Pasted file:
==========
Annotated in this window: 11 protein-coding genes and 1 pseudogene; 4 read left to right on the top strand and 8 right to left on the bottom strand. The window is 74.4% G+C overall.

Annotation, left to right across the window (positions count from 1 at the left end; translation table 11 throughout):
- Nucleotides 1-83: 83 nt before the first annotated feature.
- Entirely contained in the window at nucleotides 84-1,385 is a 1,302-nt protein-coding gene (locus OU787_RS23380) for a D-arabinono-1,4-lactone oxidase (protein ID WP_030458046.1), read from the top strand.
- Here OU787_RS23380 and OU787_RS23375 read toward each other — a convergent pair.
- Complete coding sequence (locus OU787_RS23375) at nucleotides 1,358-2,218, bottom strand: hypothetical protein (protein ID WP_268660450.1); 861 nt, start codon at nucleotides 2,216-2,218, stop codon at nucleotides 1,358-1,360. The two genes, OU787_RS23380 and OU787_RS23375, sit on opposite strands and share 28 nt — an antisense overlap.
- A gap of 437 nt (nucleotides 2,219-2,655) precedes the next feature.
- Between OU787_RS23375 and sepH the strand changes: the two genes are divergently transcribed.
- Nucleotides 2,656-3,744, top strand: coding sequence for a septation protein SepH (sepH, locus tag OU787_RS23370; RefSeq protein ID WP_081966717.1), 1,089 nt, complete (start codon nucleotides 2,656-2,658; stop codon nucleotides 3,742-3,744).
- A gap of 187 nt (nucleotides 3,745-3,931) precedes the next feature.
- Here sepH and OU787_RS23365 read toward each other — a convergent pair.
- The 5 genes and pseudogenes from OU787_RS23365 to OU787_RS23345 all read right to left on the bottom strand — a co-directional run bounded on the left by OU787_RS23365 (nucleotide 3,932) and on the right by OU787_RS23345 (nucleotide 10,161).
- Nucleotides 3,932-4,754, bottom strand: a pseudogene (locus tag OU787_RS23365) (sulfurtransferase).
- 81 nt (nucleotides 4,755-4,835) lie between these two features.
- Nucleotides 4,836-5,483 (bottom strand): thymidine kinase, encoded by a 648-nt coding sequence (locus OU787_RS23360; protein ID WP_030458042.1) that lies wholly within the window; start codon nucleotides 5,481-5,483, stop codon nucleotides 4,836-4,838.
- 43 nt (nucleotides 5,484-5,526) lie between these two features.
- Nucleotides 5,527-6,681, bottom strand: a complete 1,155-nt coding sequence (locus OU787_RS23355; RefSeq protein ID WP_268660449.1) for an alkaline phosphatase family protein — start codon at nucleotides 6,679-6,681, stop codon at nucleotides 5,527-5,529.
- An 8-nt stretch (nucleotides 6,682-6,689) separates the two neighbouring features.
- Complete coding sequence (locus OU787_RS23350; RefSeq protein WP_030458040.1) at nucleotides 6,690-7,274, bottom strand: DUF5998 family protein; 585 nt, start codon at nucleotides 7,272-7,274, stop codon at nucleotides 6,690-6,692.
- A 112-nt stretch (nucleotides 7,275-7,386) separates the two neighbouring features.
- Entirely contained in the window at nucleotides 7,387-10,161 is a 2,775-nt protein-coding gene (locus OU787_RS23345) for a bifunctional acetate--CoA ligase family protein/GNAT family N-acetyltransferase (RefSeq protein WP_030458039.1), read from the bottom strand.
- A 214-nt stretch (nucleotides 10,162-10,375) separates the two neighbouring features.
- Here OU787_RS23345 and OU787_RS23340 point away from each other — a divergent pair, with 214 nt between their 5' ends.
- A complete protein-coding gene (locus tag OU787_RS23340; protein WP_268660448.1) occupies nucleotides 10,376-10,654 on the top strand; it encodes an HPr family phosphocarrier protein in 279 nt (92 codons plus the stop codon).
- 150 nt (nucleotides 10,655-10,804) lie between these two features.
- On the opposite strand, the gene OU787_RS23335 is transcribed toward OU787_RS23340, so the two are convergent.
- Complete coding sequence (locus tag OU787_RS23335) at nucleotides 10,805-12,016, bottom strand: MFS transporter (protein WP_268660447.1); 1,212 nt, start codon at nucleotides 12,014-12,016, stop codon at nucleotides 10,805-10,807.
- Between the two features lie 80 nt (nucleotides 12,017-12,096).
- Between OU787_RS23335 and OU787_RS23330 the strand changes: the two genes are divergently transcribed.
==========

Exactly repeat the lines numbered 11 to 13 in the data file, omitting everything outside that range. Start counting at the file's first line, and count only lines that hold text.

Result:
- Here sepH and OU787_RS23365 read toward each other — a convergent pair.
- The 5 genes and pseudogenes from OU787_RS23365 to OU787_RS23345 all read right to left on the bottom strand — a co-directional run bounded on the left by OU787_RS23365 (nucleotide 3,932) and on the right by OU787_RS23345 (nucleotide 10,161).
- Nucleotides 3,932-4,754, bottom strand: a pseudogene (locus tag OU787_RS23365) (sulfurtransferase).